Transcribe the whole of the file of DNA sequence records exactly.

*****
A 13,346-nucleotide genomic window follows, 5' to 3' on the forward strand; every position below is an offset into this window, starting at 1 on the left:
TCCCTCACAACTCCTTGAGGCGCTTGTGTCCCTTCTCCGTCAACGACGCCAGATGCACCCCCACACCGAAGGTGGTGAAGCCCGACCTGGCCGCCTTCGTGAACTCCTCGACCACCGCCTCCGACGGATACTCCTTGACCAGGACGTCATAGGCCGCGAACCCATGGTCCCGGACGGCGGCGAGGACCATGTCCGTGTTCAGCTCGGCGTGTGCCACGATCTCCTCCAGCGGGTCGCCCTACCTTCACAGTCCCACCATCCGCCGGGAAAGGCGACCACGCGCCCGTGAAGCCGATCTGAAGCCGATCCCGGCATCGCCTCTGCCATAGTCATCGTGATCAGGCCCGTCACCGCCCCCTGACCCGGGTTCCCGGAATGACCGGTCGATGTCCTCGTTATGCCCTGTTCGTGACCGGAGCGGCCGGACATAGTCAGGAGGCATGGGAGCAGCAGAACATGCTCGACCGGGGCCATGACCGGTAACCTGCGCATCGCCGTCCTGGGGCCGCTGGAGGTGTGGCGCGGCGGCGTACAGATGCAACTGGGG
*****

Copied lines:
A 13,346-nucleotide genomic window follows, 5' to 3' on the forward strand; every position below is an offset into this window, starting at 1 on the left:
TCCCTCACAACTCCTTGAGGCGCTTGTGTCCCTTCTCCGTCAACGACGCCAGATGCACCCCCACACCGAAGGTGGTGAAGCCCGACCTGGCCGCCTTCGTGAACTCCTCGACCACCGCCTCCGACGGATACTCCTTGACCAGGACGTCATAGGCCGCGAACCCATGGTCCCGGACGGCGGCGAGGACCATGTCCGTGTTCAGCTCGGCGTGTGCCACGATCTCCTCCAGCGGGTCGCCCTACCTTCACAGTCCCACCATCCGCCGGGAAAGGCGACCACGCGCCCGTGAAGCCGATCTGAAGCCGATCCCGGCATCGCCTCTGCCATAGTCATCGTGATCAGGCCCGTCACCGCCCCCTGACCCGGGTTCCCGGAATGACCGGTCGATGTCCTCGTTATGCCCTGTTCGTGACCGGAGCGGCCGGACATAGTCAGGAGGCATGGGAGCAGCAGAACATGCTCGACCGGGGCCATGACCGGTAACCTGCGCATCGCCGTCCTGGGGCCGCTGGAGGTGTGGCGCGGCGGCGTACAGATGCAACTGGGG